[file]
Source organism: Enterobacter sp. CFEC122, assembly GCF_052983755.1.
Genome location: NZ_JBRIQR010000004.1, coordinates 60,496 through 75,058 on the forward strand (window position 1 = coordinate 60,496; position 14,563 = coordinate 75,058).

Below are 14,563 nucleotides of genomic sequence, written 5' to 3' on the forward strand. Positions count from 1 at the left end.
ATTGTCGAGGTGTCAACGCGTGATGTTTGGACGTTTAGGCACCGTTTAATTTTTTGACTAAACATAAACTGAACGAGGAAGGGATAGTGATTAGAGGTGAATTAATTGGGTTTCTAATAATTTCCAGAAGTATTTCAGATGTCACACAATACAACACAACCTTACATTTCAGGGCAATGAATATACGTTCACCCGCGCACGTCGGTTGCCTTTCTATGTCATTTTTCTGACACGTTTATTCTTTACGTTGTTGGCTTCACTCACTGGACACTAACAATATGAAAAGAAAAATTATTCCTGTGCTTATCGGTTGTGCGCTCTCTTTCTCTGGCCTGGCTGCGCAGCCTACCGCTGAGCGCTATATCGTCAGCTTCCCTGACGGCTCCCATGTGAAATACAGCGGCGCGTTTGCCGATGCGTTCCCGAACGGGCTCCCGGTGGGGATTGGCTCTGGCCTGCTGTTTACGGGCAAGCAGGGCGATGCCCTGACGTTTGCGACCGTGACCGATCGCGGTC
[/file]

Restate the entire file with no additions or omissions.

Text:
Source organism: Enterobacter sp. CFEC122, assembly GCF_052983755.1.
Genome location: NZ_JBRIQR010000004.1, coordinates 60,496 through 75,058 on the forward strand (window position 1 = coordinate 60,496; position 14,563 = coordinate 75,058).

Below are 14,563 nucleotides of genomic sequence, written 5' to 3' on the forward strand. Positions count from 1 at the left end.
ATTGTCGAGGTGTCAACGCGTGATGTTTGGACGTTTAGGCACCGTTTAATTTTTTGACTAAACATAAACTGAACGAGGAAGGGATAGTGATTAGAGGTGAATTAATTGGGTTTCTAATAATTTCCAGAAGTATTTCAGATGTCACACAATACAACACAACCTTACATTTCAGGGCAATGAATATACGTTCACCCGCGCACGTCGGTTGCCTTTCTATGTCATTTTTCTGACACGTTTATTCTTTACGTTGTTGGCTTCACTCACTGGACACTAACAATATGAAAAGAAAAATTATTCCTGTGCTTATCGGTTGTGCGCTCTCTTTCTCTGGCCTGGCTGCGCAGCCTACCGCTGAGCGCTATATCGTCAGCTTCCCTGACGGCTCCCATGTGAAATACAGCGGCGCGTTTGCCGATGCGTTCCCGAACGGGCTCCCGGTGGGGATTGGCTCTGGCCTGCTGTTTACGGGCAAGCAGGGCGATGCCCTGACGTTTGCGACCGTGACCGATCGCGGTC